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South Africa’s greatest boxer





A question that keeps cropping up – who is South Africa’s greatest fighter of all time?

With a track record like Brian Mitchell’s, he possibly has the strongest claim of all. After winning the WBA junior-lightweight belt on 27 September, 1986, when he stopped Panamanian Alfredo Layne at the Sun City Super bowl, Mitchell was denied the champion’s privilege of defending his title at home.

Due to politics he was forced to embark on a remarkable journey around the globe, facing demonstrators and hostile fans due to the political policies of his homeland.

An American magazine described him as boxing’s “Ultimate Road Warrior”.

This great little champion has not been forgotten and Emperors Palace near Kempton Park has announced that it will present The Road Warrior: The Life of Brian Mitchell, the story of his journey directed by Tim Newman, which will take place in the Theatre of Marcellus from 26 October to 29 October and will be performed at 8pm from Thursday to Saturday, with a Sunday matinee show at 3pm.

The nuggety little champion defended his belt in Puerto Rico, Panama, Spain, Italy, Sicily, England, France and the USA. The journey not only made him a boxing legend but also a sporting legend in South Africa among all colours and races.

The hardships of “life on the road” moulded Mitchell into a seasoned campaigner who had no fears about going into his opponent’s backyard. He showed resilience by going to Sacramento to take on Tony Lopez on two occasions, with Lopez’s fanatical supporters baying for his blood. The local hero was given a lucky draw in the first fight and then in the return was given a boxing lesson by Mitchell to take his IBF crown. Mitchell became the first South African to win two world titles.

When South African boxing historians talk of great champions or who was the greatest of all time, the majority must begin with Brian Mitchell.

It all started on the east side of town in Malvern and Belgravia, where his mother Cecilia, a real fighter, and his wife Cathy, both stood by his side through his fears and anguish before reaching the top to become a world champion.

After a rather undistinguished amateur career, Mitchell joined the professional ranks in August 1981, only 15 days before his 20th birthday, coming up against Joseph Moneone in a four-rounder, which he won on points.

This was the beginning of the road around the black townships because he could not get fights with the big time promoters. He fought in places like Diepkloof, Kwa Thema, Vosloorus and Sebokeng, where he was often referred to as the “black fighter” with a white skin.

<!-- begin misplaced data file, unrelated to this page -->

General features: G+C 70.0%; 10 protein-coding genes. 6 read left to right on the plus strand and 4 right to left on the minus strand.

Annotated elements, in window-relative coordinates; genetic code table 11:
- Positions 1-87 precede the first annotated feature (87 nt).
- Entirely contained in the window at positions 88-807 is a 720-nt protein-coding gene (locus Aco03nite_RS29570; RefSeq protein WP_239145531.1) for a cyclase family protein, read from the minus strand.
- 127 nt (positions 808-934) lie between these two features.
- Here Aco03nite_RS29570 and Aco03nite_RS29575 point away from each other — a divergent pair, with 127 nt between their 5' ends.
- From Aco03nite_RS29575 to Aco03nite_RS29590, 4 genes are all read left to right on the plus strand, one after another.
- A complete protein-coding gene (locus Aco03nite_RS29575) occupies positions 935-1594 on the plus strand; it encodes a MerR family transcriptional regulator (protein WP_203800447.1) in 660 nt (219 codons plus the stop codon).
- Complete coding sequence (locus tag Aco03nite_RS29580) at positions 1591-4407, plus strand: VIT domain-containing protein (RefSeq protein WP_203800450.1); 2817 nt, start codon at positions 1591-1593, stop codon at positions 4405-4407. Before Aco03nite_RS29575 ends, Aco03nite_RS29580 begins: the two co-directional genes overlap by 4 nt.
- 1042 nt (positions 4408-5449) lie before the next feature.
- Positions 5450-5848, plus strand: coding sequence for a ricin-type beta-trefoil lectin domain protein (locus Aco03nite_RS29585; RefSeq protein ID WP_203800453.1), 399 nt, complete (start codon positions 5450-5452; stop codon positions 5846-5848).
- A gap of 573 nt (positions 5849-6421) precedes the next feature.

Mitchell suffered his first and only loss in May 1982 in his sixth professional fight against Jacob Morake. Putting this setback behind him, Mitchell went on to win the South African junior-lightweight title when he stopped Chris Whiteboy in the ninth round in April 1983. He defended this title on eight occasions and also won the prized “Old Buck” championship belt.

The low point of Mitchell’s career came on 2 November, 1985, when he took on Jacob Morake for the fourth time.

Morake was stopped in the 12th round and never regained consciousness.

Mitchell was devastated but, after much soul searching, he decided to continue with his career.

After he became WBA junior-lightweight champion the World Boxing Association ruled that he could not defend his title in South Africa, so he was forced to travel extensively in defending his belt. The first defence of his belt was rather shaky as he received what many thought was a lucky draw against Joe Rivera in Puerto Rico.

With absolute dedication and relying on his superb conditioning, durability and technique, Mitchell went on to successfully defend the WBA belt on 12 occasions on foreign soil, which at the time was a record for the junior lightweight division.

When questioned on his greatest performance Brian said, “The Lopez fights, because in both fights, especially the first fight, everybody had him as the underdog.” Many of the fans believed all the Lopez hype and did not think he had the ability to beat the so-called super-champ.

During his career some people claimed that Mitchell was often cocky but, be this as it may, he always confounded the critics by winning against the odds every time.

At the age of 30 and, having achieved all his goals in the boxing ring, Mitchell relinquished his IBF belt on 23 January, 1992, and retired from the ring.

After an absence of two years and ten months from the ring and easy living, with his weight ballooning during this period, Mitchell once again showed character by making a return to the ring on 26 November, 1994, as a junior welterweight to stop Mike Evgen in seven rounds. In April 1995 he outpointed Silvio Flores over ten rounds but the spark was gone, so he decided to quit the ring for good.

Mitchell finished his career with an outstanding record of 45 wins, one loss and three draws, with 21 inside the distance.

HALL OF FAME AND OTHER AWARDS

In 2009, Mitchell became the first South African boxer to be inducted into the International Boxing Hall of Fame in Canastota. He was also inducted into the World Boxing Hall of Fame and the SA Sports Hall of Fame.

Among the other awards he won are:

King Korn/SA Boxing World boxer of the year – five times
King Korn/SA Boxing world fight of the year.
Boxing SA lifetime achievement award
Eder Jofre belt for achievements as a WBA champion
British Boxing Board’s best foreign boxer of the year
Rand Sports Writers Society sportsman of the year, three times
State President’s award six times
Holiday Inn sports star of the year
Germiston super sports star of the year award
Smirnoff/Top Star sports star of the year
Yardley sports star of the year
Honorary Springbok blazer.


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